Unlike the arena simply called “Peach’s Castle”, the Princess Peach’s Castle boasts a more specific name for a reason. It is in fact a more faithful reproduction of the roof of the aforementioned castle, and as such consists of a single platform with a tower in the middle. The switches activate various platforms, and occasionally Banzai Bills rush into the arena for the sole purpose of engulfing anyone in range with a disastrous explosion.

  • Origin: Super Mario 64
  • Stage representative of: Mario, Peach, Yoshi
  • History: Ironically, while Banjo and Kazooie represent the protagonist of a platformer after collecting all the power-ups, this arena instead shows us an end-game setting. The inside of the castle is undoubtedly where the rest of the game takes place, but once it reaches 100% the last cannon of Super Mario 64 opens. At the end of the adventure, in fact, a place that was initially unreachable awaits him: the roof. . Up there, Yoshi is just waiting to send him a message on behalf of the developers: to have fun indefinitely, with a gift of a hundred lives.

Super Smash Bros Ultimate: Guide to Arenas and Scenarios (Part 3)

The Rainbow Path – advanced guide to Super Smash Bros. Ultimate arenas and scenarios

Were we talking about endgame scenarios? The rainbow path it is literally the last regular level of Super Mario 64. Here, for the first time in our guide, we have an example of a wandering scenario. The conformation of the level will in fact change continuously, proposing a circular path that starts (and ends) aboard the legendary flying ship that was the worry of many players in 1996.

  • Origin: Super Mario 64
  • Stage representative of: Mario, Luigi, Yoshi, Wario (even costumes)
  • History: Even in the original Super Mario 64, the rainbow path proved to be a tough area. In fact, this is probably not only the last level, but also the setting with less land than the whole game. The flying ship was originally filled with annoying gusts of wind, which have been removed here as a token of mercy to the players.

Super Smash Bros Ultimate: Guide to Arenas and Scenarios (Part 3)

The Temple – advanced guide to Super Smash Bros. Ultimate arenas and scenarios

We previously mentioned the three most spacious arenas in the game, and The temple is one of them. It’s like it’s a whole platformer level, with plenty of room for exploration. Of course, don’t expect to see this level design delight in the competitive scene; also because, playing with friends, it is impossible that the match does not degenerate, sooner or later, into a game of hide and seek.

  • Origin: Zelda II: The Adventure of Link
  • Stage representative of: Link (classic and dark costume), Link Child (classic and dark costume)
  • History: The Zelda saga has plenty of sanctuaries, but this one specifically refers to those of Zelda II: The Adventure of Link. The chapter is one of the most hated for a clear division between overworld and platforming phases, among which temples like this one stand out. In particular, the final boss of the game is a Dark Link and he faces each other in a setting of this type.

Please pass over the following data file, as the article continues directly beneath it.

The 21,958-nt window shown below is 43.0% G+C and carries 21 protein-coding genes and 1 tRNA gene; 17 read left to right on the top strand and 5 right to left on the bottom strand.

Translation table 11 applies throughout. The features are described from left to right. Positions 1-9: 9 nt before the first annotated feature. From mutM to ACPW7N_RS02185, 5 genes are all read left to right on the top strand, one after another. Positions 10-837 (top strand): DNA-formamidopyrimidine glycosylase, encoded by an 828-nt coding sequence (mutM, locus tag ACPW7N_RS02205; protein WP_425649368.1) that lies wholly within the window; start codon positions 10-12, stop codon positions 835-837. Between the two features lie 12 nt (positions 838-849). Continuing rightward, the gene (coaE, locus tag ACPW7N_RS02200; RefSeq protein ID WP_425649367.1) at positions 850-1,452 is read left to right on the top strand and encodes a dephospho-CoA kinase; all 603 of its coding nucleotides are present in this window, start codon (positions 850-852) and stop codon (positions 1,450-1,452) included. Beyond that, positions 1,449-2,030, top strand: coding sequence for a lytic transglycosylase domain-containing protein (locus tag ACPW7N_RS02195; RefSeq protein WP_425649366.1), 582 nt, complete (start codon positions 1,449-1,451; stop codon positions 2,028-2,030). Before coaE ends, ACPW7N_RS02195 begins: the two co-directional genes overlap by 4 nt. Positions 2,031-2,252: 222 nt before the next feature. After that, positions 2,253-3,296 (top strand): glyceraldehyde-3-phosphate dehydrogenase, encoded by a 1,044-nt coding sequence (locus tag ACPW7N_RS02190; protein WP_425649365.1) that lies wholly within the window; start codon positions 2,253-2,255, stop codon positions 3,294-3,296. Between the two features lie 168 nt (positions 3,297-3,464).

Super Smash Bros Ultimate: Guide to Arenas and Scenarios (Part 3)

Venom – advanced guide to Super Smash Bros. Ultimate arenas and scenarios

Just as Corneria allowed us to fight on the Great Fox seen in profile, Venom turn the mercenary ship of the Star Fox team in front. In other words, therefore, the four wings and the tail of the aircraft are transformed into as many interconnected platforms. There is certainly no shortage of opportunities to put opponents on the wall here… just as there is no shortage of spacecraft from which it is better to be careful. Also in this arena there is one Smash provocation: press ↓ on the directional pad (for a fraction of a second) with Fox or Falco.

  • Origin: Starwing/Star Fox, Lylat Wars/Star Fox 64, Star Fox Zero
  • Stage representative of: Fox, Falco, Wolf
  • History: Contrary to Corneria (cosmic conflicts permitting), Venom is an arid and inhospitable planet. Fox and company are forced to pass through only to be able to track down the vile terrorist Andross. Some of the dangers of the arena have been faithfully taken from the original scenario, but the aesthetics of the planet in Ultimate echo what was seen in Star Fox Zero, the discussed semi-remake of Star Fox 64 released on Wii U.

Super Smash Bros Ultimate: Guide to Arenas and Scenarios (Part 3)

Yoshi’s Story – Super Smash Bros. Ultimate arena and scenario advanced guide

The second arena in the series to pay homage Yoshi’s Story it also stands out in its almost total lack of danger. That’s right: we have another legal scenario used in tournaments without anyone turning up their noses. Hurray! It is a layout almost identical to Le Rovine, with only one substantial difference: the edges are a bit sloping. On top of that, there are Shy Guys (made totally useless if played without tools) that flutter, plus a cloud that sometimes helps players get back on the pitch. Nothing to scream scandal about, though.

  • Origin: Yoshi’s Story
  • Stage representative of: Yoshi
  • History: There isn’t much to say about the Great Tree of Happiness. If nothing else, being the arena born on GameCube, the power of the hardware (before Ultimate put everything back on the same level) allowed the imagery seen on Nintendo 64 to really show off its paper aesthetic.

Super Smash Bros Ultimate: Guide to Arenas and Scenarios (Part 3)

Yoshi Island (Melee) – Super Smash Bros. Ultimate arena and scenario advanced guide

And with this they make three. The third arena to represent Yoshi without referring to Yoshi’s Island is l’isola Yoshi from Melee. Here is everything you need to fool a competitive player: a slope to the left, semi-destructible platforms in the middle and in the air, and a walk-off (sloping) to the right. Adjust accordingly.

  • Origin: Super Mario World, Super Mario Advance 2: Super Mario World
  • Representative stage …